Nepenthes from Wistuba

Discussion in 'Hobbies & Critters' started by naoki, Nov 19, 2016.

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  1. Nov 19, 2016 #1

    naoki

    naoki

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    I received my first order from Wistuba of Germany 2 days ago. I've heard lots of things about their plants, but they are vey nice plants in my opinion. Pretty excited! 15 Nepenthes and 3 Heliamphora.

    [​IMG]

    I posted my impression and more photos of individual plants on my blog (link).
     
  2. Nov 19, 2016 #2

    SFLguy

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    Nice haul!
     
  3. Nov 19, 2016 #3

    NYEric

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    Cool. I guess these need to be watered?
     
  4. Nov 20, 2016 #4

    abax

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    Those plants will be stunning when they grow up a bit. If
    you have the means, try propagating some non- winged
    fruit flies in a small container. That's what I fed my various
    group of little, green carnivores and they grew to tremendous size in a terrarium.
     
  5. Nov 20, 2016 #5

    naoki

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    Eric, yes, I keep them fairly moist (compared to orchids). I don't have lots of experience, but they are "louder" than orchids (i.e., they grow quicker, and complain quickly if they don't like things).

    Angela, yes, they will look amazing when they become bigger. I hope they will do ok. I have access to wingless fruitflies, but I have a small zip lock full of mosquitoes in my freezer. I don't like to kill many insects, but I don't have sympathy to mosquitoes. And some of Alaskan mosquitoes are big (the species which come out first in spring). But for Nepenthes, I'm trying fertilizer in the pitchers.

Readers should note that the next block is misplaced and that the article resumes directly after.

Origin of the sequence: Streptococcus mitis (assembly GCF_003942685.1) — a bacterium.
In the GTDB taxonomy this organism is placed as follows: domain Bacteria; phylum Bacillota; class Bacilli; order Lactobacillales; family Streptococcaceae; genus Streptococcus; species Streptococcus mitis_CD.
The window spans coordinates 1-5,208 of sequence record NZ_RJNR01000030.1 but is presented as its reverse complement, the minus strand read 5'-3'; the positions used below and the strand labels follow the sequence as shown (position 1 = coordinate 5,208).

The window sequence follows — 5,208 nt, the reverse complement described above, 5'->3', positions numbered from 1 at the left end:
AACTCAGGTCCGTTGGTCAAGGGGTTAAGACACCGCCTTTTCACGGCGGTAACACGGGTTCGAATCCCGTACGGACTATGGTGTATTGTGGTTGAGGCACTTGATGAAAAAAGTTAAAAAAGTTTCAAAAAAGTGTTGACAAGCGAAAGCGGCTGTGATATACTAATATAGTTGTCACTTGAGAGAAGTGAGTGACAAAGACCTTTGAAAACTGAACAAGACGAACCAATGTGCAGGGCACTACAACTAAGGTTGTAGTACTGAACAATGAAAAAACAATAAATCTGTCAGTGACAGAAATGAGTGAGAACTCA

6. Nov 20, 2016 #6

    Secundino

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    Impressive haul! Wish you all the luck in the world (we'll get the photographs!!!), specially with the Heliamphoras!
     
  7. Nov 21, 2016 #7

    abax

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    I had pitchers in my terrarium too, but I'd be VERY careful
    about putting any kind of fertilizer inside the pouch. I
    never fertilized any of the plants in my terrarium with the
    exception of live insects and everything grew wonderfully
    well.
     
  8. Nov 21, 2016 #8

    SFLguy

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    I use 1/4 strength balanced orchid fert for my nepenthes and they grow faster than you could imagine
     
  9. Nov 21, 2016 #9

    SFLguy

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    [​IMG]
    A friend gave me this veitchii as a seedling in may with quarter inch tall pitchers with no color, they seem to be getting bigger haha
     
  10. Nov 21, 2016 #10

    naoki

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    I think that the pitchers may not last as long with fertilizer in it. But the plant seems to grow well as SFLguy said. But from reading about more about Nepenthes, higher nutrient availability (in roots) could reduce the rate of pitcher initiation in some species.